McDonald says a co-working space takes away a lot of the barriers which entrepreneurs deal with. “I wanted to make the logistics of entrepreneurship as easy as possible and remove expensive barriers. This is where Port excels in reducing costs. The biggest barrier for a lot of entrepreneurs and professionals is access to capital. The second expensive budget line is the need to find a suitable commercial space. Property owners usually want a signed long-term lease. The third is paying all the utilities, taxes, maintenance, internet fees, office furniture and that can be quite expensive. Further, if your business isn’t successful, you have to keep paying the lease.  Port takes care of all that.” 

McDonald says this idea was born out of what he saw as a need for more support for entrepreneurs and working professionals.   

“In my forty-plus years as an entrepreneur and my twenty-plus years in public service, I could see where there were gaps and I believe the ecosystem could be strengthened here in North Bay,” he says.   

“If you have had experience as an entrepreneur and public service, you have a good feeling for what's missing and what's not. I thought, with all my contacts and experience, this would be a great fit for me to be a part of that ecosystem in helping get their vision and ideas moving in the right direction, providing mentorship, connecting the dots, and opening doors for them.”   

McDonald says this is his sixth start-up as an entrepreneur. “I’m back to my roots, I love this community and I just wanted to make sure that as a city are going to be set up to be very successful down the road.”  

He says Port is located in North Bay’s downtown core, the place he believes will be a thriving hub once again over the next 2-5 years.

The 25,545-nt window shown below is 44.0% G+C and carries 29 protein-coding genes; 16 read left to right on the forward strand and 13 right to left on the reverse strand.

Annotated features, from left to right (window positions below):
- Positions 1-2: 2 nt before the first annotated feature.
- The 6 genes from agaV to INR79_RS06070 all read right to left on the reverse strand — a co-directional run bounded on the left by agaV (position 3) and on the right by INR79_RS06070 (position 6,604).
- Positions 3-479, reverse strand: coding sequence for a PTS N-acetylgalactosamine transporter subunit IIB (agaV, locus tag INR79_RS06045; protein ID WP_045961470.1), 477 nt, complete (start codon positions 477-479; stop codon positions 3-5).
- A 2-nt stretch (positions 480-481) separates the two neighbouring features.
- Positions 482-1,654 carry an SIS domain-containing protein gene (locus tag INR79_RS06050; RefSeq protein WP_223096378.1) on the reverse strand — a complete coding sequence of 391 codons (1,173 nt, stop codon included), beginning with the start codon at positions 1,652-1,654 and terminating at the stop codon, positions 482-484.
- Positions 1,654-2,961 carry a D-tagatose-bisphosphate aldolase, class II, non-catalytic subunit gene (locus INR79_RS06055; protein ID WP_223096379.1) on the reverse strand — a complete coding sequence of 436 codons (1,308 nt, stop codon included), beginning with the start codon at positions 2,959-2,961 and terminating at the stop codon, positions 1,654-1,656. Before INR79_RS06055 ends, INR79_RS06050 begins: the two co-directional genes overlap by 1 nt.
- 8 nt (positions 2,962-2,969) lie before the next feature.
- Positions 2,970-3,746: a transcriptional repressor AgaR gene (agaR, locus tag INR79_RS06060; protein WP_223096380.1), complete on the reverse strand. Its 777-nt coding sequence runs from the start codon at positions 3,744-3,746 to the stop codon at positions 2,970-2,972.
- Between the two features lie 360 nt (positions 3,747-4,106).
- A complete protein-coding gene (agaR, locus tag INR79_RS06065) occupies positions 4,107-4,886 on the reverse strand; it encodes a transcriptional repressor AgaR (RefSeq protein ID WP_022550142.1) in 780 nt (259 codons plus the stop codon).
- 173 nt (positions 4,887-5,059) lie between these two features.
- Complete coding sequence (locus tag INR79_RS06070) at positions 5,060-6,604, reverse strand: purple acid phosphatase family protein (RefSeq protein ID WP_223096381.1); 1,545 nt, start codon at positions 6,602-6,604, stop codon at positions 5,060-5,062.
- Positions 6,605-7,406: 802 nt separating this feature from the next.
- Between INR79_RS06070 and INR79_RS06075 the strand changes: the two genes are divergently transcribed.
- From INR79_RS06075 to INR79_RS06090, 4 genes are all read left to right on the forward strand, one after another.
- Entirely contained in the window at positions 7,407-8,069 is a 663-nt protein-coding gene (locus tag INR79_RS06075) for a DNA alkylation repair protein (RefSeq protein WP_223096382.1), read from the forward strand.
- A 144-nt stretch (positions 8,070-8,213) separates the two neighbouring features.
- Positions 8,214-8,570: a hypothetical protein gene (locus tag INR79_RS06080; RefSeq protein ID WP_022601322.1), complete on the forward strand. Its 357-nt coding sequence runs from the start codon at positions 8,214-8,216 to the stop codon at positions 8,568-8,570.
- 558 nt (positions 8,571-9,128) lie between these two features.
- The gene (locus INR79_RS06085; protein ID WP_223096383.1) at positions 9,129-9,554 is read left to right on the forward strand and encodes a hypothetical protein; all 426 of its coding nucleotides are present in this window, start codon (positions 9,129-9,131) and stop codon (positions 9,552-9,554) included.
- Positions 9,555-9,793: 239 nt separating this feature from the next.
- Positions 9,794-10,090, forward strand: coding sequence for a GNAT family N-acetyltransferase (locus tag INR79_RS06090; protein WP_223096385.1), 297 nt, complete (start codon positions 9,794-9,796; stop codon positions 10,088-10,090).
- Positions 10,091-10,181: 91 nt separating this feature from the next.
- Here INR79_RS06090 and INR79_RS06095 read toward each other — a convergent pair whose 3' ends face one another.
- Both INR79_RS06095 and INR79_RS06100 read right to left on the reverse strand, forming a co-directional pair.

“I have full confidence in our downtown and I really wanted to be here,” says McDonald.   

“Downtown is going to be the space to be in. It’s not just going to happen overnight, but you see the private sector is putting a lot of money into the downtown core.  North Bay’s GCIP (Growth Community Improvement Plan) program created in the “Grow our City” mandate is in its fifth year and has been an outstanding success and a great partnership between the public and private sectors. 

McDonald says more and more businesses and amenities are locating in and around the downtown which will add to the attractiveness for future investments for our city's core. 

“We have fantastic restaurants, cool coffee shops, the waterfront, the splash pad, the outdoor recreational courts and the famous farmers market. There are nice trails nearby and the Kate Pace Way is right here. These extras help attract citizens to the downtown area” 

McDonald also points out “If you’re in an office where something unfortunate happens, like a flood or a fire or something that makes your space unusable, it takes a lot of time to find another location, get your phone lines, computers, office furniture and internet set up. With Port, you can just move into a space with your laptop, and you can be up and running the very next day with no commitment. Once your space is ready to go, you can leave Port and head back to your office,” he says.  

“Existing businesses and organizations can save considerable amounts of money monthly by transferring to coworking spaces for a fraction of the cost of a normal office building and not having to pay for all the extra space and amenities required for stand-alone offices.” 

Port offers personal tours of their space and it can be reached at 

If you have a story idea for “Jobs of the Future” send Matt an email at [email protected]   

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Matt Sookram

About the Author: Matt Sookram

Matthew Sookram is a Canadore College graduate. He has lived and worked in North Bay since 2009 covering different beats; everything from City Council to North Bay Battalion.